Humans have been altering natural waterways for centuries, but only in the last several decades have dams raised ecological concerns.
N. LeRoy Poff, professor of biology at Colorado State University, studies the ecological impact to rivers from human-caused changes, such as dam building, and how these modified river systems can be managed for resilience.
In a Dec. 8 Perspective piece in the journal Science, Poff, an expert in hydroecology and determining environmental flow needs for rivers, writes on the state of research in sustainable dam design. He highlights a new tool that researchers at Arizona State University are proposing for engineering river flows in Southeast Asia in order to sustain the economically and culturally important natural floodplain fisheries of the region.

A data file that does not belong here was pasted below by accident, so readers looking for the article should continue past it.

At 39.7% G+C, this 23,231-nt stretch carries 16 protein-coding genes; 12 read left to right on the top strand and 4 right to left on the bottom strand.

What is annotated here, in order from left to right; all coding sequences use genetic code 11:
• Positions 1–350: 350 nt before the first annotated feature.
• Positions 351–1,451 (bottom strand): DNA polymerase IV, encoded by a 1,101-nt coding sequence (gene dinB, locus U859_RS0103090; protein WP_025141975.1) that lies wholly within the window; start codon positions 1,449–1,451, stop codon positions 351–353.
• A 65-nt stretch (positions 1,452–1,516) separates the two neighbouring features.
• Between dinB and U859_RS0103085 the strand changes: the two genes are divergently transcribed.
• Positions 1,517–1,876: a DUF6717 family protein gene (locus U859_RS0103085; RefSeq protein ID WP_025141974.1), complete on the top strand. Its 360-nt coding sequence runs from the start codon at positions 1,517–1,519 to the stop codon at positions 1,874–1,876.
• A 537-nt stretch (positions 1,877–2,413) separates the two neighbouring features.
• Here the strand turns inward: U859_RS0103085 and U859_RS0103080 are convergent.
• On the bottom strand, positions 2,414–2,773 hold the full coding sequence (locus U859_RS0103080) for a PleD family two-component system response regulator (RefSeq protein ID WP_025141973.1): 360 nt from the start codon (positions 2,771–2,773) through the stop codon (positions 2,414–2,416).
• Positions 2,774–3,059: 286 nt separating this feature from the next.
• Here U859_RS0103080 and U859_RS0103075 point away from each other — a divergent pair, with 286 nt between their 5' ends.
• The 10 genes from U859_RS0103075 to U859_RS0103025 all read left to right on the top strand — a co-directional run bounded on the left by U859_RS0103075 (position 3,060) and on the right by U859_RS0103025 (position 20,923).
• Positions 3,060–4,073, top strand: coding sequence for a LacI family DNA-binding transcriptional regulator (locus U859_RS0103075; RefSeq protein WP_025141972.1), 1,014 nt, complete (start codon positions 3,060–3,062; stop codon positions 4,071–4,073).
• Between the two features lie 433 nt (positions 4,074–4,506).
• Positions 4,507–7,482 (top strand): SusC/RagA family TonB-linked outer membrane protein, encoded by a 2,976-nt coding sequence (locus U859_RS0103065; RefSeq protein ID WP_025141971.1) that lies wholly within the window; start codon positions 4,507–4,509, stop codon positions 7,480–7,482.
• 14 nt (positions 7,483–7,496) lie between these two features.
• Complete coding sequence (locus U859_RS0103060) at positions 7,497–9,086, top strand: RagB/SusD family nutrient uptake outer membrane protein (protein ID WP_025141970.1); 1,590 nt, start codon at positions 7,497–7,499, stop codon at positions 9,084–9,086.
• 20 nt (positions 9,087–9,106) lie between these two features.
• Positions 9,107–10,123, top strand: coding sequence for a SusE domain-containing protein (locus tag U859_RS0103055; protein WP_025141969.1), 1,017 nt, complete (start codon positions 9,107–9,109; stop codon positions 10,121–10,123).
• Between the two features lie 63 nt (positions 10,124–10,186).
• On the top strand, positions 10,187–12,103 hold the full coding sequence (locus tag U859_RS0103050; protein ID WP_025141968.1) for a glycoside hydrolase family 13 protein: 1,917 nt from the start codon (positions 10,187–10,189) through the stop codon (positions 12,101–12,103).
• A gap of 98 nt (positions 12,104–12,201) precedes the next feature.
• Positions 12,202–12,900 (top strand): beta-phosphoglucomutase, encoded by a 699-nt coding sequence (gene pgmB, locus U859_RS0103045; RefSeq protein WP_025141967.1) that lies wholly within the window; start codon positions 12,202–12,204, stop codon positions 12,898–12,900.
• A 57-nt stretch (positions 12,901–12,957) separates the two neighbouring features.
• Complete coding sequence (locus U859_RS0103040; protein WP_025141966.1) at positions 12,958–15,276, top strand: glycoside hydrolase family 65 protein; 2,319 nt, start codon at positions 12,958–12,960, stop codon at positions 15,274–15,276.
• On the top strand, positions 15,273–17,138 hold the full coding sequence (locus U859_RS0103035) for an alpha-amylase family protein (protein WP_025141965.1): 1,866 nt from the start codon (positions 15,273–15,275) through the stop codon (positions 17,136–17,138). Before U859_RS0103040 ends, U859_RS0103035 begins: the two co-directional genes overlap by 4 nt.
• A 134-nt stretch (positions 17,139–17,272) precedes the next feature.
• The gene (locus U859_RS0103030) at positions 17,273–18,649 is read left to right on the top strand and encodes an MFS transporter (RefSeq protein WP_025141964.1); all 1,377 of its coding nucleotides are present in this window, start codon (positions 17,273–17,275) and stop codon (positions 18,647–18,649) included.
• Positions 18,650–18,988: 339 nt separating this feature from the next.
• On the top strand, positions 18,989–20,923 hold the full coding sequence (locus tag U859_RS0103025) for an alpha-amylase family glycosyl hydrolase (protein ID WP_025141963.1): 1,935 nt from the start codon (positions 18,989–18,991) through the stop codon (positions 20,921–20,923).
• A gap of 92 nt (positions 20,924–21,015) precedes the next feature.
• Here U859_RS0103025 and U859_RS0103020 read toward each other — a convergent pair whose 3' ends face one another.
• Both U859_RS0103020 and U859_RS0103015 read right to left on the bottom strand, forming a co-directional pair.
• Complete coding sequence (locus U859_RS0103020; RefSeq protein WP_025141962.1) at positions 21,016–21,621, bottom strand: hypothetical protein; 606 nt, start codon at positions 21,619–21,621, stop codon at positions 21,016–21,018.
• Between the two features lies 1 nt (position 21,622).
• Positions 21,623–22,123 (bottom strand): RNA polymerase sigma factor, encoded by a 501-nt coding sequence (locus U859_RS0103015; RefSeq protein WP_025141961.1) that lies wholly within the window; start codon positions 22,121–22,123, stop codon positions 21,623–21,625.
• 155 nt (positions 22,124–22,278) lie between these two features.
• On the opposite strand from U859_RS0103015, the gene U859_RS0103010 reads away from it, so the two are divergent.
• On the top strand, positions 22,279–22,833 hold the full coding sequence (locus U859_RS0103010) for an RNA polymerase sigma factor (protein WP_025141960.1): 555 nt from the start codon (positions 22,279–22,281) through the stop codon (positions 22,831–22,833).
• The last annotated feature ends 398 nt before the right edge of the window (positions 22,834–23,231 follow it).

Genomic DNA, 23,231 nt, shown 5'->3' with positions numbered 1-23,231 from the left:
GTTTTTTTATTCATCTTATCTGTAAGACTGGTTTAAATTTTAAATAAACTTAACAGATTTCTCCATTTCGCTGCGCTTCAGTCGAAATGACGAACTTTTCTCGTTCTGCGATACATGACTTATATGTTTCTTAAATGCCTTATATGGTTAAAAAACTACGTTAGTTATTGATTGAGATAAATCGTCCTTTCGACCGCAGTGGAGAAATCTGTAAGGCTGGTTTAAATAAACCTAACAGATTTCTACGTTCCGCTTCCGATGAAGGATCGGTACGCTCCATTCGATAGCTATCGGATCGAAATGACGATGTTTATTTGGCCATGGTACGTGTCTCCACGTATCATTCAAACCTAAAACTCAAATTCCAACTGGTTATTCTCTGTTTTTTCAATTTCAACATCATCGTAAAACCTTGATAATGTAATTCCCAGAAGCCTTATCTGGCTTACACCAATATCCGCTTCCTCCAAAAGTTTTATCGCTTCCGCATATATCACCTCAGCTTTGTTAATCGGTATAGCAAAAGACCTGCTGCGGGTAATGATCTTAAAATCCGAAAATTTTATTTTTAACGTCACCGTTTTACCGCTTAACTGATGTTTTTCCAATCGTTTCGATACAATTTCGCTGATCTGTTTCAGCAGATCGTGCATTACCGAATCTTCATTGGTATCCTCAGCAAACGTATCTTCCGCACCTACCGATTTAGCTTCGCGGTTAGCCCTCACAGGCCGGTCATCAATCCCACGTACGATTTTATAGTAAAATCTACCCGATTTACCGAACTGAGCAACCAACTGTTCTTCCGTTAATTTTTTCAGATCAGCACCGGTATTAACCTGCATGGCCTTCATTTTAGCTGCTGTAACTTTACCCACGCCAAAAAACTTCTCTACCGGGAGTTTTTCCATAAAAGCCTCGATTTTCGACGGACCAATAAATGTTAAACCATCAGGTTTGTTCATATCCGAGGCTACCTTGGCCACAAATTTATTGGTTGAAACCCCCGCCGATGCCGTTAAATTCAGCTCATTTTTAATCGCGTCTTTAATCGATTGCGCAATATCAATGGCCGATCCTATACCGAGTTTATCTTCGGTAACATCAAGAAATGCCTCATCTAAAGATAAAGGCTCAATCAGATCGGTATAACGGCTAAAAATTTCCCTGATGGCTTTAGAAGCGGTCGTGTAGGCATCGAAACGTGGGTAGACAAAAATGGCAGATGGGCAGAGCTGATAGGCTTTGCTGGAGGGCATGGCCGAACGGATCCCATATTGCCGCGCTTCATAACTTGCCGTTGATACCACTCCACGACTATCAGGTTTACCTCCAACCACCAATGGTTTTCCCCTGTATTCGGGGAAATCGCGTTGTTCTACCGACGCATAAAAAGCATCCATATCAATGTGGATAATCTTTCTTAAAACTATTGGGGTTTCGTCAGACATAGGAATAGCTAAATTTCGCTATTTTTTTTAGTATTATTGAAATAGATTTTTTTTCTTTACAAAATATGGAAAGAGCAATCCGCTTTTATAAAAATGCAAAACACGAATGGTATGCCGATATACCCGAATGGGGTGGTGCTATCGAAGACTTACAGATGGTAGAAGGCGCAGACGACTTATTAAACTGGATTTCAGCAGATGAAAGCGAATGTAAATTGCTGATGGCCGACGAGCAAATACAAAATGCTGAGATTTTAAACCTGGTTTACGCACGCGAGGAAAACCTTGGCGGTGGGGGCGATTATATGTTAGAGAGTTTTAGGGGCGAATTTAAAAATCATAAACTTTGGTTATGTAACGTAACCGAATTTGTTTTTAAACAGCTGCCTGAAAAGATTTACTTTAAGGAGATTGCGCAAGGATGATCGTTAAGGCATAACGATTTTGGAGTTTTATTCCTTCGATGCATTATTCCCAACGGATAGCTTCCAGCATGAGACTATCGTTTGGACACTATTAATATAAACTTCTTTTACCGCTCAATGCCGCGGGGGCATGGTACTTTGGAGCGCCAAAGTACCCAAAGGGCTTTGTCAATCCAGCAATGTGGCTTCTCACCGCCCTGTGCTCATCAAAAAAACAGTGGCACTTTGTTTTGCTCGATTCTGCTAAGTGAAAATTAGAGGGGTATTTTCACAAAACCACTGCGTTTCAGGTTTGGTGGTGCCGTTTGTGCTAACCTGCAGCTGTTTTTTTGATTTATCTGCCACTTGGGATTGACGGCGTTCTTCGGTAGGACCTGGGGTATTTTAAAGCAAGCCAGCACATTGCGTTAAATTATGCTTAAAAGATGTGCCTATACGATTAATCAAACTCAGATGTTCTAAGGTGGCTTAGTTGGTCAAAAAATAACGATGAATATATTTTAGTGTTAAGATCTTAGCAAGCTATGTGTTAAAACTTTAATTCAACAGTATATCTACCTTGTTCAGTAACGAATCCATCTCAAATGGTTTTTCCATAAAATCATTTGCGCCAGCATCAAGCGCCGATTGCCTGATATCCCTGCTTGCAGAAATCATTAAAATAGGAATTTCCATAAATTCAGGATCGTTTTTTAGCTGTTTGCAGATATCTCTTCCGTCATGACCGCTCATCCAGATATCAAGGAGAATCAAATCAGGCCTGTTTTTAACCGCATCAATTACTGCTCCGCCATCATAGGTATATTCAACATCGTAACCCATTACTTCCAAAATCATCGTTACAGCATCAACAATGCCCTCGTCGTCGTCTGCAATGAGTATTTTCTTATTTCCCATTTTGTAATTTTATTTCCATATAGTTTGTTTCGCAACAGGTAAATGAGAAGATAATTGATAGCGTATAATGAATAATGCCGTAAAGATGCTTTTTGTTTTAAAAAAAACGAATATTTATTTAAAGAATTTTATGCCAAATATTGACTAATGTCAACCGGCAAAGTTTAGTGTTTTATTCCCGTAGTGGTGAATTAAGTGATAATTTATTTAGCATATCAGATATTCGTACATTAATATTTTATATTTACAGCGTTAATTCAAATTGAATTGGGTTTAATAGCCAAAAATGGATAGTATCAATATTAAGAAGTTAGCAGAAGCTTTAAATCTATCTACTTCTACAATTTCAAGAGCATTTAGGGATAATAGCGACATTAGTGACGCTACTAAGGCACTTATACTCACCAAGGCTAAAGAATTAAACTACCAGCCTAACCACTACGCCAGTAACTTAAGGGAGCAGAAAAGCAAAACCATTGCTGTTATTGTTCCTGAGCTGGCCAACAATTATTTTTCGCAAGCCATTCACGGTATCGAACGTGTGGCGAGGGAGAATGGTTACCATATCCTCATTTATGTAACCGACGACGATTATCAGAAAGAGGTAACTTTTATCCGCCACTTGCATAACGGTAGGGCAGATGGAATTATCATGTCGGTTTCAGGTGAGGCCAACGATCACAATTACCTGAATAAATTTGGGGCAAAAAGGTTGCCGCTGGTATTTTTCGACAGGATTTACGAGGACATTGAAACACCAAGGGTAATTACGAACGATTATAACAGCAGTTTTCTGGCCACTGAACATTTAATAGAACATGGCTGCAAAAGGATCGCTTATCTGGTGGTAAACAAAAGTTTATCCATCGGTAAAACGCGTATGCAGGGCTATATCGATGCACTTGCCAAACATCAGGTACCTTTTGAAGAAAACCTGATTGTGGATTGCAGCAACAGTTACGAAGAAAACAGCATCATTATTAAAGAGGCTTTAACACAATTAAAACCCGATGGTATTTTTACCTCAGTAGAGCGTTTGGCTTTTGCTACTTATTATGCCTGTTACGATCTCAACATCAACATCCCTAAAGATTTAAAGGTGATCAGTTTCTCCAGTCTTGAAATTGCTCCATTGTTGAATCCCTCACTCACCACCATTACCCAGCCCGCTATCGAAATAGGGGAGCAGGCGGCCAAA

“As a researcher, I am concerned about biodiversity conservation, and about sustaining rivers at a level of functional integrity that enables them to provide both biodiversity support as well as ecosystem goods and services,” said Poff, who also holds a partial appointment in riverine science at Australia’s University of Canberra. “I’m interested in where those intersect.”
Continue reading at Colorado State University
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